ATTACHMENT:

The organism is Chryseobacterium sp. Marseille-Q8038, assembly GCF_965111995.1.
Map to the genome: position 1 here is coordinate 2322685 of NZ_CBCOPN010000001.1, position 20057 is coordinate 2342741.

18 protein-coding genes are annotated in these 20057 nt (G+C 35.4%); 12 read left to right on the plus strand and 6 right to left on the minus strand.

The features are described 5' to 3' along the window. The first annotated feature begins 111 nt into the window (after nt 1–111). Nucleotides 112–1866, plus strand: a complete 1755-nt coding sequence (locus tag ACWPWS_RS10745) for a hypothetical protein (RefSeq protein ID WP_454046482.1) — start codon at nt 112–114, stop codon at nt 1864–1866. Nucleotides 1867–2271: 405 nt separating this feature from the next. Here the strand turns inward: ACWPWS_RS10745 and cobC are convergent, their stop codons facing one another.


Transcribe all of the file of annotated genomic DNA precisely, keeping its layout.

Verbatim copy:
The organism is Chryseobacterium sp. Marseille-Q8038, assembly GCF_965111995.1.
Map to the genome: position 1 here is coordinate 2322685 of NZ_CBCOPN010000001.1, position 20057 is coordinate 2342741.

18 protein-coding genes are annotated in these 20057 nt (G+C 35.4%); 12 read left to right on the plus strand and 6 right to left on the minus strand.

The features are described 5' to 3' along the window. The first annotated feature begins 111 nt into the window (after nt 1–111). Nucleotides 112–1866, plus strand: a complete 1755-nt coding sequence (locus tag ACWPWS_RS10745) for a hypothetical protein (RefSeq protein ID WP_454046482.1) — start codon at nt 112–114, stop codon at nt 1864–1866. Nucleotides 1867–2271: 405 nt separating this feature from the next. Here the strand turns inward: ACWPWS_RS10745 and cobC are convergent, their stop codons facing one another.